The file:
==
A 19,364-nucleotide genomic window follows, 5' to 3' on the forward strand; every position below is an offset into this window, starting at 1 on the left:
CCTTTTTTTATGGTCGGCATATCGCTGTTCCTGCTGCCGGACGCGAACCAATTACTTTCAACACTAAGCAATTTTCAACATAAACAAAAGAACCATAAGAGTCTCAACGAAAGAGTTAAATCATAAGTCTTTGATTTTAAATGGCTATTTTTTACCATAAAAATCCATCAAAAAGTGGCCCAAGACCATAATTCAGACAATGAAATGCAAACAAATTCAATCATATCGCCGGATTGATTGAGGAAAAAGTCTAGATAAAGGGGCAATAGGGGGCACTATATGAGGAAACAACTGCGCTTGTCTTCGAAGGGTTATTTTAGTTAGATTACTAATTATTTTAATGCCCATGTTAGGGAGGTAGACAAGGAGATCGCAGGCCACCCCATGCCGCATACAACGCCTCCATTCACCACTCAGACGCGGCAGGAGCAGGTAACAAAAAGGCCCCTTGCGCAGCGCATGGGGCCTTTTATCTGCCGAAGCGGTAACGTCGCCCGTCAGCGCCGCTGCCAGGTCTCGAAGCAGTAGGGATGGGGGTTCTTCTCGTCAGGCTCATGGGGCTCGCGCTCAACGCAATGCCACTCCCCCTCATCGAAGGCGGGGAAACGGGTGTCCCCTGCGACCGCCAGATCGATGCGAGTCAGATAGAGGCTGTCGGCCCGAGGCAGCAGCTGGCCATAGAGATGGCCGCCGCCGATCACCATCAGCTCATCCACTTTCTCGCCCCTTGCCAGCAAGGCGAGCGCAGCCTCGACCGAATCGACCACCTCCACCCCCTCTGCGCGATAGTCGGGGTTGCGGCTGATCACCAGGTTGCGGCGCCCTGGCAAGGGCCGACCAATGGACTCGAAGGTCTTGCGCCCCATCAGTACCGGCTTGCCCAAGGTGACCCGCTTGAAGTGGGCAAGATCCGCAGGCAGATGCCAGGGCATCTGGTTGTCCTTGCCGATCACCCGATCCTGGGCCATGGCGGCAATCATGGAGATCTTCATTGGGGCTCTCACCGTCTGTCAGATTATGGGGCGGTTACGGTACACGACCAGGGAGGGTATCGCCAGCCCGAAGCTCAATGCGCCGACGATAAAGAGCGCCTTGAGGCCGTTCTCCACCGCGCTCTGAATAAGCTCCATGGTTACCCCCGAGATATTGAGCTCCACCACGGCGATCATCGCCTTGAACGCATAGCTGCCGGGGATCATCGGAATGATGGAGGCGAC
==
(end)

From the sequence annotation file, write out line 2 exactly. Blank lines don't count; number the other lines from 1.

CCTTTTTTTATGGTCGGCATATCGCTGTTCCTGCTGCCGGACGCGAACCAATTACTTTCAACACTAAGCAATTTTCAACATAAACAAAAGAACCATAAGAGTCTCAACGAAAGAGTTAAATCATAAGTCTTTGATTTTAAATGGCTATTTTTTACCATAAAAATCCATCAAAAAGTGGCCCAAGACCATAATTCAGACAATGAAATGCAAACAAATTCAATCATATCGCCGGATTGATTGAGGAAAAAGTCTAGATAAAGGGGCAATAGGGGGCACTATATGAGGAAACAACTGCGCTTGTCTTCGAAGGGTTATTTTAGTTAGATTACTAATTATTTTAATGCCCATGTTAGGGAGGTAGACAAGGAGATCGCAGGCCACCCCATGCCGCATACAACGCCTCCATTCACCACTCAGACGCGGCAGGAGCAGGTAACAAAAAGGCCCCTTGCGCAGCGCATGGGGCCTTTTATCTGCCGAAGCGGTAACGTCGCCCGTCAGCGCCGCTGCCAGGTCTCGAAGCAGTAGGGATGGGGGTTCTTCTCGTCAGGCTCATGGGGCTCGCGCTCAACGCAATGCCACTCCCCCTCATCGAAGGCGGGGAAACGGGTGTCCCCTGCGACCGCCAGATCGATGCGAGTCAGATAGAGGCTGTCGGCCCGAGGCAGCAGCTGGCCATAGAGATGGCCGCCGCCGATCACCATCAGCTCATCCACTTTCTCGCCCCTTGCCAGCAAGGCGAGCGCAGCCTCGACCGAATCGACCACCTCCACCCCCTCTGCGCGATAGTCGGGGTTGCGGCTGATCACCAGGTTGCGGCGCCCTGGCAAGGGCCGACCAATGGACTCGAAGGTCTTGCGCCCCATCAGTACCGGCTTGCCCAAGGTGACCCGCTTGAAGTGGGCAAGATCCGCAGGCAGATGCCAGGGCATCTGGTTGTCCTTGCCGATCACCCGATCCTGGGCCATGGCGGCAATCATGGAGATCTTCATTGGGGCTCTCACCGTCTGTCAGATTATGGGGCGGTTACGGTACACGACCAGGGAGGGTATCGCCAGCCCGAAGCTCAATGCGCCGACGATAAAGAGCGCCTTGAGGCCGTTCTCCACCGCGCTCTGAATAAGCTCCATGGTTACCCCCGAGATATTGAGCTCCACCACGGCGATCATCGCCTTGAACGCATAGCTGCCGGGGATCATCGGAATGATGGAGGCGAC